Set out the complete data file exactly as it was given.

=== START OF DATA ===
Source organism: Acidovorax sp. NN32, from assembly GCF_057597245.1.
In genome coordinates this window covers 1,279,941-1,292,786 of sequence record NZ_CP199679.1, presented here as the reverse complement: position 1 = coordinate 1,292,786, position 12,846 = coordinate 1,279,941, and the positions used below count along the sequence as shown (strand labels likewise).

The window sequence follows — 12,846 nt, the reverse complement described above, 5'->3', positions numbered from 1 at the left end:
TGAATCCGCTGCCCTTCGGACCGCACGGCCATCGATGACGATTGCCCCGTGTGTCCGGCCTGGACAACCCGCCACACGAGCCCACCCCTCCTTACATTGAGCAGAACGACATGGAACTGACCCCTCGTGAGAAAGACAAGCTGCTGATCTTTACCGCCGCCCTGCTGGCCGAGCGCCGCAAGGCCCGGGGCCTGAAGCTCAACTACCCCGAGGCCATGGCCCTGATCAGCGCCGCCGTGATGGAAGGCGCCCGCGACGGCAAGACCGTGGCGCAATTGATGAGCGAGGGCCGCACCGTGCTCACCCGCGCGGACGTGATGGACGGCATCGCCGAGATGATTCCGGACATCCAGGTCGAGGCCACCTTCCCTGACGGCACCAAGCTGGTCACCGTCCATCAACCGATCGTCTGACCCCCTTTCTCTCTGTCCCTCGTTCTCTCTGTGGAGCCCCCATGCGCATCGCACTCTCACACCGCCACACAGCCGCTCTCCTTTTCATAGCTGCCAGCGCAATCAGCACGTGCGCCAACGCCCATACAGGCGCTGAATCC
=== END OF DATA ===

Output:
Source organism: Acidovorax sp. NN32, from assembly GCF_057597245.1.
In genome coordinates this window covers 1,279,941-1,292,786 of sequence record NZ_CP199679.1, presented here as the reverse complement: position 1 = coordinate 1,292,786, position 12,846 = coordinate 1,279,941, and the positions used below count along the sequence as shown (strand labels likewise).

The window sequence follows — 12,846 nt, the reverse complement described above, 5'->3', positions numbered from 1 at the left end:
TGAATCCGCTGCCCTTCGGACCGCACGGCCATCGATGACGATTGCCCCGTGTGTCCGGCCTGGACAACCCGCCACACGAGCCCACCCCTCCTTACATTGAGCAGAACGACATGGAACTGACCCCTCGTGAGAAAGACAAGCTGCTGATCTTTACCGCCGCCCTGCTGGCCGAGCGCCGCAAGGCCCGGGGCCTGAAGCTCAACTACCCCGAGGCCATGGCCCTGATCAGCGCCGCCGTGATGGAAGGCGCCCGCGACGGCAAGACCGTGGCGCAATTGATGAGCGAGGGCCGCACCGTGCTCACCCGCGCGGACGTGATGGACGGCATCGCCGAGATGATTCCGGACATCCAGGTCGAGGCCACCTTCCCTGACGGCACCAAGCTGGTCACCGTCCATCAACCGATCGTCTGACCCCCTTTCTCTCTGTCCCTCGTTCTCTCTGTGGAGCCCCCATGCGCATCGCACTCTCACACCGCCACACAGCCGCTCTCCTTTTCATAGCTGCCAGCGCAATCAGCACGTGCGCCAACGCCCATACAGGCGCTGAATCC